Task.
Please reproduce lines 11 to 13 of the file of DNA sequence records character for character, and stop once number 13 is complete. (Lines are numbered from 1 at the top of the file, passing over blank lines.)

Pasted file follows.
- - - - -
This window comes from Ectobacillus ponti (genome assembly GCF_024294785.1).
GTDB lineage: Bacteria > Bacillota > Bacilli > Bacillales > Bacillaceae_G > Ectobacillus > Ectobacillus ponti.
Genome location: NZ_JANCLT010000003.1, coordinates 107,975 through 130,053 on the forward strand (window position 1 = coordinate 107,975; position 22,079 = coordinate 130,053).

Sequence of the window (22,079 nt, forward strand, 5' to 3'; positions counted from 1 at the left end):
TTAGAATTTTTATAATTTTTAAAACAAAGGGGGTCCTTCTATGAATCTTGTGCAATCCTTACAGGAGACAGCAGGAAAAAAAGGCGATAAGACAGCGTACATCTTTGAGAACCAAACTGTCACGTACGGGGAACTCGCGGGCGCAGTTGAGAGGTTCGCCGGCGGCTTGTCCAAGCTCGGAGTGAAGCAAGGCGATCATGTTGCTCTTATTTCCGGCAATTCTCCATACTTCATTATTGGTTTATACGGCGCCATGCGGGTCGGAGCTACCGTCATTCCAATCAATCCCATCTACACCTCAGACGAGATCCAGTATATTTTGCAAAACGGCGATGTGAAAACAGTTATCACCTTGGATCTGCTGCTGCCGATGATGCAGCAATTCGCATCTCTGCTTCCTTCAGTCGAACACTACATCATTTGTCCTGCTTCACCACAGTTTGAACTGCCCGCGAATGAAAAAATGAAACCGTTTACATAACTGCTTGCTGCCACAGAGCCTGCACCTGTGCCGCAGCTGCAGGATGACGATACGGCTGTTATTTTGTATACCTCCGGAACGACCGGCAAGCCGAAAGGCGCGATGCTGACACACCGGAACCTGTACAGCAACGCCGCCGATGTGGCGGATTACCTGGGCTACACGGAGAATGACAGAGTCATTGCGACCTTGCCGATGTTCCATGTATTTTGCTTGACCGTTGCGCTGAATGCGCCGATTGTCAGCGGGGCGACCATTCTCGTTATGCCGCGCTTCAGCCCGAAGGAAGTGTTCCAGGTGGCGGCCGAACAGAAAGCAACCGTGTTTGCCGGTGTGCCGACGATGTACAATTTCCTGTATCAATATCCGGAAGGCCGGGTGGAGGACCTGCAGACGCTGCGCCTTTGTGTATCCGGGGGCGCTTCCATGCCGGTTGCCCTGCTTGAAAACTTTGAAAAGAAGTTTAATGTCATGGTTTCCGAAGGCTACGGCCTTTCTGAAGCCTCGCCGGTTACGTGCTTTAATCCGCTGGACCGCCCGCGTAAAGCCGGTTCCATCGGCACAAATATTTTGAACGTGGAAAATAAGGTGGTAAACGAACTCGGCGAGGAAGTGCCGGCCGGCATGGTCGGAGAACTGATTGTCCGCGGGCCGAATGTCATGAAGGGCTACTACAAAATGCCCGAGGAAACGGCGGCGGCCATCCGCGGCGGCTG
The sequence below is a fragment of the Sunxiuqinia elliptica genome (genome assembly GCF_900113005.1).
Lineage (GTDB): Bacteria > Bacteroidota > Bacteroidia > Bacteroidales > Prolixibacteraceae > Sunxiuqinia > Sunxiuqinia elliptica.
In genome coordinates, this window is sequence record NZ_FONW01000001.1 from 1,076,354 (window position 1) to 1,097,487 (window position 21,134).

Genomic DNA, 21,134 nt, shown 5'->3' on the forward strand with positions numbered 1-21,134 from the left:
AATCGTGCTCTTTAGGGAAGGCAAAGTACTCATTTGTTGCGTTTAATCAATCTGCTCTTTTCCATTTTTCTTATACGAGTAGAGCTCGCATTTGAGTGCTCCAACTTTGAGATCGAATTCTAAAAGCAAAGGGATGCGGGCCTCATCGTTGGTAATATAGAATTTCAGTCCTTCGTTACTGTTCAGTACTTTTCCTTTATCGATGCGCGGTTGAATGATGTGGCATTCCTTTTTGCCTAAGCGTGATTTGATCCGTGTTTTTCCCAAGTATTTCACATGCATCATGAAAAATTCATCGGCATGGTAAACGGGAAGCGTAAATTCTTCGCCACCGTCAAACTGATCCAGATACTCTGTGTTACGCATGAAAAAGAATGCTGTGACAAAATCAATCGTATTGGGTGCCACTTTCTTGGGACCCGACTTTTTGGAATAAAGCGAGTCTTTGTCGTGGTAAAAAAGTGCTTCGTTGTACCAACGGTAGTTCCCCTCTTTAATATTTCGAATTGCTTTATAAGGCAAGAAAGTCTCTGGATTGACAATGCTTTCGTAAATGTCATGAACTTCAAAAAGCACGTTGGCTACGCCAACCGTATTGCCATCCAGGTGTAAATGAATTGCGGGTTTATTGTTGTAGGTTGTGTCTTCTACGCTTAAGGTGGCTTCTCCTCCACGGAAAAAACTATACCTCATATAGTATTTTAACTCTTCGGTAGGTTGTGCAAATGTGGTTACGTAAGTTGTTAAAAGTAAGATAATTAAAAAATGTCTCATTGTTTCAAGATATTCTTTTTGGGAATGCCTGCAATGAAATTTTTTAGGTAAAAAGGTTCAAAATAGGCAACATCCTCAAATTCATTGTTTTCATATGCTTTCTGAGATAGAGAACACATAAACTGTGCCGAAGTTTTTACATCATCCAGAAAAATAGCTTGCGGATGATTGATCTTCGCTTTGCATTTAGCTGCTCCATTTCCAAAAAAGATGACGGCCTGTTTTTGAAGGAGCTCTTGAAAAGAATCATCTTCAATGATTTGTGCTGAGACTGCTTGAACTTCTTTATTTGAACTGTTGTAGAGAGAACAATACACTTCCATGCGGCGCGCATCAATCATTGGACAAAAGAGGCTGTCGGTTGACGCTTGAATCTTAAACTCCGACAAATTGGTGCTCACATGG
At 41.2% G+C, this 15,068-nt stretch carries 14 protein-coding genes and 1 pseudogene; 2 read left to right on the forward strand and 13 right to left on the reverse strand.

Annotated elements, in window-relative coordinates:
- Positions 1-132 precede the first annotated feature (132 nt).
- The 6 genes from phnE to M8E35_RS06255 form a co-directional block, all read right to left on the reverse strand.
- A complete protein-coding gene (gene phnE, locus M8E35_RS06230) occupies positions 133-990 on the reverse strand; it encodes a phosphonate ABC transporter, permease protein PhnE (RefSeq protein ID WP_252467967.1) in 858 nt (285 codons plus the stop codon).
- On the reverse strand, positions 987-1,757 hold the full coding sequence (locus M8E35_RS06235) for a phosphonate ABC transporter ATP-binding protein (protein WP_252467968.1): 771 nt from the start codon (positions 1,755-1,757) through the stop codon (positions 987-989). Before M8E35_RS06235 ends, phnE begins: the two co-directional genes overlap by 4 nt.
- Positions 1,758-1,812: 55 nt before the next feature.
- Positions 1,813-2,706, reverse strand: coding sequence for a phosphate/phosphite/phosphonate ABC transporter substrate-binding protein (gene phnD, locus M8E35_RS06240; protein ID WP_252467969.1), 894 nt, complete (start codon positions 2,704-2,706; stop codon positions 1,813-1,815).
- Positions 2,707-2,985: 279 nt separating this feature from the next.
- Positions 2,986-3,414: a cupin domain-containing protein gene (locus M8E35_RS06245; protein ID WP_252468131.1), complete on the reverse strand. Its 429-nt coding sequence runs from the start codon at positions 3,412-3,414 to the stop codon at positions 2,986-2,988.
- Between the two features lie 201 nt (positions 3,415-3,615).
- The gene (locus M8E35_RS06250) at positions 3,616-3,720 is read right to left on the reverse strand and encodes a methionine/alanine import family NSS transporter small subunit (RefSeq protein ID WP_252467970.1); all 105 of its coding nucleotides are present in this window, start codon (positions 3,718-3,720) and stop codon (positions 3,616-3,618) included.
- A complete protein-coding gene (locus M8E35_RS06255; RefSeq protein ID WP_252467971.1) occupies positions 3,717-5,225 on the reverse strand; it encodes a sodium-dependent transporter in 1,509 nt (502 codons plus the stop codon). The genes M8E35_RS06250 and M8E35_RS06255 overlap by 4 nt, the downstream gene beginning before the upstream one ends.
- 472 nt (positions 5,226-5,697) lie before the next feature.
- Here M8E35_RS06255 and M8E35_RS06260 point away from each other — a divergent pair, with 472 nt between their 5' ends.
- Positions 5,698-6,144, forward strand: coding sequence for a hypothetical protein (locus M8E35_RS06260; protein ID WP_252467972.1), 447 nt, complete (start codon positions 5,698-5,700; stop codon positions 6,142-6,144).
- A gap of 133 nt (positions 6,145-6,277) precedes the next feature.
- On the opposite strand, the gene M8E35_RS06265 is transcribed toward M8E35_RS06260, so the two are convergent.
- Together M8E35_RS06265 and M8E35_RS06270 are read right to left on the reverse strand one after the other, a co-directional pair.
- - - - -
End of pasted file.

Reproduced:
At 41.2% G+C, this 15,068-nt stretch carries 14 protein-coding genes and 1 pseudogene; 2 read left to right on the forward strand and 13 right to left on the reverse strand.

Annotated elements, in window-relative coordinates:
- Positions 1-132 precede the first annotated feature (132 nt).